Reality Skimming

Reality Skimming

Reality Skimming promotes optimistic SF -- stories that inspire us to fight the good fight for another day. Committment to larger projects, the writer's sense of mission, joy of reading, the creative campfire of the SF community and the love of deserving protagonists are celebrated. We believe in heroes and striving to be what we believe in. It is also a news hub for content related to the Okal Rel Saga written by Lynda Williams.


ORU Artifact #38 Yukari’s Amel

The Okal Rel Universe has inspired many beautiful, curious, fun and touching moments, objects and re-mixes or interpretations over the years. This page celebrates them one by one. Found one that should be here? Tell us about it for the finder's reward of the month. Send your discovery to [email protected]

Back in Lynda's hey day at UNBC, in 2005, Yukari Yamamoto did a pencil sketch of Amel which become one of the best beloved portrayals of him. Lynda continues to love the sketch for its invitation to the viewer to fill in the details and subtract any flaws. Yukari followed up with a colored, Anime style version just months later. And the Okal Rel Universe was thrilled to received a life-like version in March 2013.

See artist:

Yukari Yamamoto on Facebook

Yukari Yamamoto did cover art for some of the first editions of Okal Rel Legacies titles, and continues to remain a friend of the enterprise.

Filed under: Artifacts No Comments

Meet The Relatives – Post 11

Meet the relatives  #11


Meet The Relatives by Lynda Williams, is the touching story of very Demish Dela's adventures in Red Reach. Illustrations are by Richard Bartrop.

Fital’s dirty secret gets out.

<< Start at Beginning >>

Fital looked Vras up and down, ignoring Frog.  "You've grown since I last saw you," she drawled, invoking a murmur from the listeners at her choice of a masculine pronoun.  "In fact, you're old enough, I'd say, that we ought to be working on curing you of your poor taste." Her glance flicked towards Dela and her supporters took up the suggestion, pointing, as she folded her well muscled arms.  “Liege Vrel will thank me more for that, I'm sure, than sending you home dead."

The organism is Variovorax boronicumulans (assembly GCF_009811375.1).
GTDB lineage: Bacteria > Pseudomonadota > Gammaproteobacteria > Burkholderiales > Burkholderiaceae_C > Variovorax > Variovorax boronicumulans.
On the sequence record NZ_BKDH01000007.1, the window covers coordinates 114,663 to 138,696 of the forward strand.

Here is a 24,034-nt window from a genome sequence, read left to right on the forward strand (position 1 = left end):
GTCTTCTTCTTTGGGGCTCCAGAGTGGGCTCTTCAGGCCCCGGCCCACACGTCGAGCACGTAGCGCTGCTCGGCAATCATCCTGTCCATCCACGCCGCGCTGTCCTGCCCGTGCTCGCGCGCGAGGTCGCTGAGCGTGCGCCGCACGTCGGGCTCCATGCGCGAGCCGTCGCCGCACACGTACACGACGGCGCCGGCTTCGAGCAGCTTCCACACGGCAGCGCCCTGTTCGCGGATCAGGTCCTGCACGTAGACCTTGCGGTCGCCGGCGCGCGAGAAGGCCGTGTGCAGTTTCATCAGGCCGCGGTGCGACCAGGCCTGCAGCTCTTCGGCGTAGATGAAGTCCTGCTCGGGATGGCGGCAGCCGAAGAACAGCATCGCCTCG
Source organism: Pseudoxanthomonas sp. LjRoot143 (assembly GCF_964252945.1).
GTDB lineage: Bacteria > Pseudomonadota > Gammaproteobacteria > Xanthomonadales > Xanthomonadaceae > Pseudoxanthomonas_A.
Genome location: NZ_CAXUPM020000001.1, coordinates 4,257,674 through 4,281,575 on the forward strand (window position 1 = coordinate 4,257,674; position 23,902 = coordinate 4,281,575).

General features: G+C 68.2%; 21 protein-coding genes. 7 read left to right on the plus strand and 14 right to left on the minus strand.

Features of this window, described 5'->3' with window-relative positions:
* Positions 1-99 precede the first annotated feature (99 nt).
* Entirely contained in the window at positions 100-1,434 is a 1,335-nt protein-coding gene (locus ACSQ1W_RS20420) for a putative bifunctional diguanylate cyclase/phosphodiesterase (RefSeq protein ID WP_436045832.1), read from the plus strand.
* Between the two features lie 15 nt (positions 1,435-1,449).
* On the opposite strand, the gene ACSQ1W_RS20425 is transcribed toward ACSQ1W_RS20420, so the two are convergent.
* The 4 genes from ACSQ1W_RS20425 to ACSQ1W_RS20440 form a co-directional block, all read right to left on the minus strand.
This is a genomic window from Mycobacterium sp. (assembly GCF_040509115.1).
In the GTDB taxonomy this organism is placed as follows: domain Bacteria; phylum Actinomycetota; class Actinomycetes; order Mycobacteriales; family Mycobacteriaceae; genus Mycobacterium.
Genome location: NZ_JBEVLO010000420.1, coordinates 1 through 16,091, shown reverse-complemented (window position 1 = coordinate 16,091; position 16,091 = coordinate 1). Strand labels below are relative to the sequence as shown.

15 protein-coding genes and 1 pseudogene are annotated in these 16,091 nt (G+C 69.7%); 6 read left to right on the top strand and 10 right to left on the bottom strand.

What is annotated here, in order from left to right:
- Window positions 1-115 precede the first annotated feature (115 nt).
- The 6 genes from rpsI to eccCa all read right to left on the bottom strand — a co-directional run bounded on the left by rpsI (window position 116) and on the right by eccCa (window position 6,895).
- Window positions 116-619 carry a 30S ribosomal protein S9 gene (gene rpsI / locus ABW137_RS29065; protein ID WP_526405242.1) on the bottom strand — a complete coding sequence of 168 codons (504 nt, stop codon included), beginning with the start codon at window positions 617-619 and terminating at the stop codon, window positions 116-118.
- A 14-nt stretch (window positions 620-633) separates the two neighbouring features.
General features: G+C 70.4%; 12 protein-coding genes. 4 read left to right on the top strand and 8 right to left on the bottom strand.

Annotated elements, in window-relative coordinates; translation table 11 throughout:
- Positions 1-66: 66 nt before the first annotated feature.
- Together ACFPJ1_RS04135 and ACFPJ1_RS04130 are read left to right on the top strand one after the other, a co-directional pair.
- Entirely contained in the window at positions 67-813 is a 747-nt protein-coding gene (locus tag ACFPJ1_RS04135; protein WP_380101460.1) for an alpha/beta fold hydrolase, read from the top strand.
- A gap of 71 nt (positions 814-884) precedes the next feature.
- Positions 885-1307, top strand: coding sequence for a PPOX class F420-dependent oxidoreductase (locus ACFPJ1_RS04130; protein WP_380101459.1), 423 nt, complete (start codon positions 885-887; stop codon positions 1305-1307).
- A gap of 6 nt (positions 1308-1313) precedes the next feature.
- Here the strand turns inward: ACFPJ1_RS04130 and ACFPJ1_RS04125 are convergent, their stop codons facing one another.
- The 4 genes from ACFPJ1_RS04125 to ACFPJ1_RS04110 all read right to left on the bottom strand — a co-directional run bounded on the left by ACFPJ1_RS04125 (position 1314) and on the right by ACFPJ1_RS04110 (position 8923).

"Answer the question, Fital," Vras Vrel asked again, denying male-female address.  "And we will see about the rest after, if you've done nothing dishonorable."

"Vras," Fital sneered.  "You're not going to be tediously righteous are you?"

"Tell me what deal you made!" Vras exclaimed, excited.

Someone broke ranks among Fital's vassals.  "She's selling children!" he shouted.  "Highborn orphans!  For drugs!"

Vras said, simply, "Challenge."

Fital's sword cleared.  The whistle-blower among her followers went white as he tried to back away from her onto the challenge floor.  She sprang.  He stumbled.  A woman screamed.  Blood sprang from the betrayer's arm as he went down.  But the next instant Sert was there, blocking Fital's killing stroke.  People shuffled, taking sides or blocking exits.

And then it was silent.

Vras said, simply, "Challenge."

Sert stood her ground.

No one moved.

Fital glared at the traitor on the floor, but the odds would be against her if the twins and Harn teamed up.  And the highborn with her had failed to join her on the challenge floor.  Fital looked hatred at the representatives of Red Hearth, and cast a look of disgust at her own, shirking kinsman who had failed to back her up.

Then Fital abandoned revenge, forgot Sert, and stepped out onto the challenge floor, sword drawn.

Demish champions had seconds who checked for dishonorable body armor beneath an opponent's clothes.  The Vrellish fought, instead, with skin exposed.

Vras shed his red vest.  Fital shrugged out of a long, decorative vest studded in braid and small devices.

Someone whispered beside Dela, in a child's voice, "See those trophy icons?  They're for the highborns she's killed, before, in duels."

Dela's could not look down.  Her eyes were riveted on Vras and Fital.

This was going too fast!

Meet the relatives  #11



Interview with Derek Newman-Stille